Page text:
Honest Glossary of EU Jargon


Member of the European Parliament

An elected representative tolerated by the European Commission in order to maintain a pretense of democracy.


European People's Party

The group in the European Parliament for people who do what the economy wants them to do.


Progressive Alliance of Socialists & Democrats

The group in the European Parliament for people who do what the economy wants them to do, but with a bad conscience.


Greens-European Free Alliance

The group in the European Parliament for people who do what the economy wants them to do, but with a bad conscience and the feeling that it's getting too hot.

The Left

Confederal Group of the European United Left/Nordic Green Left

The one group that’s not so friendly with business. Consequently, erm, coincidentally, it is by far the smallest.


Renew Europe

The EPP, but with a little less Jesus and a little more Macron. Promises to radically change Europe with…more neoliberalism.


European Conservatives and Reformists Group

The group for people not afraid to spoil the secret that neoliberalism works perfectly fine without human rights or the rule of law.


Identity and Democracy



A social experiment, mostly. What happens when you put fascist thugs, communists, separatists and satirists right next to each other? Stay tuned to the European Parliament to find out!


When all MEPs get together to talk out loud to themselves and press some buttons. For this purpose MEPs travel four-hundred kilometers to a building worth six-hundred-million euro.


The parliament may not have the power to prevent human rights abuses, but it will defend to the death its right to denounce them.


The parliament doesn't even have the power to propose legislation, but it can at least suggest changes. Which is no small matter. With enough attention to detail, MEPs can add or close loopholes that businesses can exploit [See: every group but the far-left] or fix a misplaced comma.


Bodies of MEPs created to discuss specific policy areas (budgetary matters, foreign policy, etc.), because they had to give us something to do.


When citizens who think they can influence things present a request to a committee that thinks it can influence things within a parliament that thinks it can influence things.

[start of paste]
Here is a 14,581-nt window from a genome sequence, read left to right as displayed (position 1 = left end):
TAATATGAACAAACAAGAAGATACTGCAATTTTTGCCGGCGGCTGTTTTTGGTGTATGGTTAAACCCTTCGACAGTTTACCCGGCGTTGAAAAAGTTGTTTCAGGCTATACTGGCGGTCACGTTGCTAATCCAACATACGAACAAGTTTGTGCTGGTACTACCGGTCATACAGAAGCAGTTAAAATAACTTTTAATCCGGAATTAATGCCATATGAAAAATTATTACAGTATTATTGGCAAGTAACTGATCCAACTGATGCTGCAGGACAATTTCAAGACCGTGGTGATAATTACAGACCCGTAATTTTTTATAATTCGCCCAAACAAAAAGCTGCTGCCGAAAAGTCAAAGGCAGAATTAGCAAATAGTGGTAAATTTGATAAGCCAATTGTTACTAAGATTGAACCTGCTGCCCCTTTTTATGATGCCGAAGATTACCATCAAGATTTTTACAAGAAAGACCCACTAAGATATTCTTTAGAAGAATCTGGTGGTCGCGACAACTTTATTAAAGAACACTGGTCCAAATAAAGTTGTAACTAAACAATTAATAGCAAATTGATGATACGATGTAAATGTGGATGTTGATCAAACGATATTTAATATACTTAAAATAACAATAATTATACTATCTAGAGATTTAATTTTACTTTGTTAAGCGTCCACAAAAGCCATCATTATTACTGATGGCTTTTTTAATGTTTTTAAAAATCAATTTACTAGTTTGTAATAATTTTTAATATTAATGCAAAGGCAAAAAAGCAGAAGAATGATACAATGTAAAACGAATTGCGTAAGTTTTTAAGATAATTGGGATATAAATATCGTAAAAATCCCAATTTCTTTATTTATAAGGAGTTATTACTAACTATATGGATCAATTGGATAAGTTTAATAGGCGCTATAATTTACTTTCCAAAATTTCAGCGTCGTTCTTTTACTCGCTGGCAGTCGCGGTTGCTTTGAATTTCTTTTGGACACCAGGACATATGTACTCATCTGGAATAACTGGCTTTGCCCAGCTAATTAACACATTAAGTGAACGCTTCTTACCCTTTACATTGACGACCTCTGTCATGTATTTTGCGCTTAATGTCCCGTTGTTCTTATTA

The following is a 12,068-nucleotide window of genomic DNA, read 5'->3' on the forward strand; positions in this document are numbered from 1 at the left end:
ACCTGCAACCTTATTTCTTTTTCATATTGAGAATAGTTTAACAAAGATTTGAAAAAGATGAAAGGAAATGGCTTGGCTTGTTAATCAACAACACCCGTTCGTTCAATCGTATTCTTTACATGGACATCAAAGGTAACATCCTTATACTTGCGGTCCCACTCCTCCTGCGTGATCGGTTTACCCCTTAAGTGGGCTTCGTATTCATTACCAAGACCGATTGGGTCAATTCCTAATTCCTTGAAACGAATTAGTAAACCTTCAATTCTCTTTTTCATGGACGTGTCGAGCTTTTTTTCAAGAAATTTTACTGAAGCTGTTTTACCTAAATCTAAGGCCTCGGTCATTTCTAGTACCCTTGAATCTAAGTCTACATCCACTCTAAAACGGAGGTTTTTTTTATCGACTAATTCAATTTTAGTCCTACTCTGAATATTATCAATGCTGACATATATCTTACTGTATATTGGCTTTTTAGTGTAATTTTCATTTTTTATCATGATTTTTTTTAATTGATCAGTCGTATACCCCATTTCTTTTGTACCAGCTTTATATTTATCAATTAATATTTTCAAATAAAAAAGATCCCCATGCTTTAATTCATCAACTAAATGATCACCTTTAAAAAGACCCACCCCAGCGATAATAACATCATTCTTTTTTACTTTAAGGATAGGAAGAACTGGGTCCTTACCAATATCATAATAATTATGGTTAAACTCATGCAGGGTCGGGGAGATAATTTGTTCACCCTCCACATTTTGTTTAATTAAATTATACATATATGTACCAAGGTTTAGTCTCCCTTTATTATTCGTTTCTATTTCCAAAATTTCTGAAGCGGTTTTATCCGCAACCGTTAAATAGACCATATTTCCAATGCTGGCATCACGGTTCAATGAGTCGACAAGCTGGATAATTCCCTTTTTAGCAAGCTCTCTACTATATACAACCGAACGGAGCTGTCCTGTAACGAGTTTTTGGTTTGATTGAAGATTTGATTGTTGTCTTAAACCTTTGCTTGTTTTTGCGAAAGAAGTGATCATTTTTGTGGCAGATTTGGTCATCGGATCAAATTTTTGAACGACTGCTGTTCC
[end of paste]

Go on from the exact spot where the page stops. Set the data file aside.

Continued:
Citizens’ Initiative

Like a petition, except the initiators must collect a million signatures, jump through some rings of fire and outrun a bear to prove that they are serious. This extra effort makes it slightly more awkward when the Commission rejects the proposal.

European Council

A nice opportunity for elected heads of state to meet for a little getaway from democratic accountability.

The European Commission

It’s like the executive branch. Except its leaders weren’t really elected. And it took over the legislative branch. But don’t worry, it’s kept in check…by other executive branches. [see: the European Council]

The European Parliament

The setting for Nico's videos, with studios in Brussels, Strasbourg and Luxembourg. About seven hundred other hosts use the Parliament for their own shows too, though their ratings are usually much lower.

The Spitzenkandidaten system

A procedure for a more democratic election of the President of the European Commission. It has been tested in previous elections, and will be fully implemented as soon as the people vote for the same person all European leaders would have anyways agreed upon behind closed doors.

High nobility

The rich and powerful, able to tout their status as the “chosen ones.” Together they decide the fate of the lands under their control as well as their neighbors. [See: European Council]


A group claiming access to esoteric knowledge and healing powers that it uses to influence commoners. Usually close to, and often fully dependent on, the high nobility. [See: The European Commission]

Peasants’ Parliament

Despite representing mere commoners, facing constant humiliation before the clergy and nobility, and having largely symbolic powers, peasants’ parliaments attempt to keep power in check and even claim some for themselves. Through peaceful means, this succeeded roughly…never. [See: The European Parliament]